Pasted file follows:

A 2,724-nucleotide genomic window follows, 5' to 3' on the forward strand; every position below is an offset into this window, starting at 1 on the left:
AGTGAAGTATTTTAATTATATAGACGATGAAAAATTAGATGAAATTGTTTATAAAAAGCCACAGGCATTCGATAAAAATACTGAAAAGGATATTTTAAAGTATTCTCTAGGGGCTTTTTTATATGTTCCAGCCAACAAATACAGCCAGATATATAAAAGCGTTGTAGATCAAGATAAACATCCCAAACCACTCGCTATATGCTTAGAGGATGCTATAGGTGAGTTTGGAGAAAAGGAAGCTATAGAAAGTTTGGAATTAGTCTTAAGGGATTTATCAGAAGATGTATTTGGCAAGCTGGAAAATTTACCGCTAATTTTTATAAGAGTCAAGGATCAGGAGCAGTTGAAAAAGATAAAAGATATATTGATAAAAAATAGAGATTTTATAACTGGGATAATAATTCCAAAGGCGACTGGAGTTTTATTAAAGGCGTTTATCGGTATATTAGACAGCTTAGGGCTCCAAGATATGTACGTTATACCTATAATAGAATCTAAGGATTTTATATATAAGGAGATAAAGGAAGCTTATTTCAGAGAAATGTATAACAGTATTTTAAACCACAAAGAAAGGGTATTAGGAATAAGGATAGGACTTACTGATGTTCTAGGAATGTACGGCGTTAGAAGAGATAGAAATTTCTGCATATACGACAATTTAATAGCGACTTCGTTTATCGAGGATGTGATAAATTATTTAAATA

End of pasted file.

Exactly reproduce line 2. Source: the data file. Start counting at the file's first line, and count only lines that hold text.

AGTGAAGTATTTTAATTATATAGACGATGAAAAATTAGATGAAATTGTTTATAAAAAGCCACAGGCATTCGATAAAAATACTGAAAAGGATATTTTAAAGTATTCTCTAGGGGCTTTTTTATATGTTCCAGCCAACAAATACAGCCAGATATATAAAAGCGTTGTAGATCAAGATAAACATCCCAAACCACTCGCTATATGCTTAGAGGATGCTATAGGTGAGTTTGGAGAAAAGGAAGCTATAGAAAGTTTGGAATTAGTCTTAAGGGATTTATCAGAAGATGTATTTGGCAAGCTGGAAAATTTACCGCTAATTTTTATAAGAGTCAAGGATCAGGAGCAGTTGAAAAAGATAAAAGATATATTGATAAAAAATAGAGATTTTATAACTGGGATAATAATTCCAAAGGCGACTGGAGTTTTATTAAAGGCGTTTATCGGTATATTAGACAGCTTAGGGCTCCAAGATATGTACGTTATACCTATAATAGAATCTAAGGATTTTATATATAAGGAGATAAAGGAAGCTTATTTCAGAGAAATGTATAACAGTATTTTAAACCACAAAGAAAGGGTATTAGGAATAAGGATAGGACTTACTGATGTTCTAGGAATGTACGGCGTTAGAAGAGATAGAAATTTCTGCATATACGACAATTTAATAGCGACTTCGTTTATCGAGGATGTGATAAATTATTTAAATA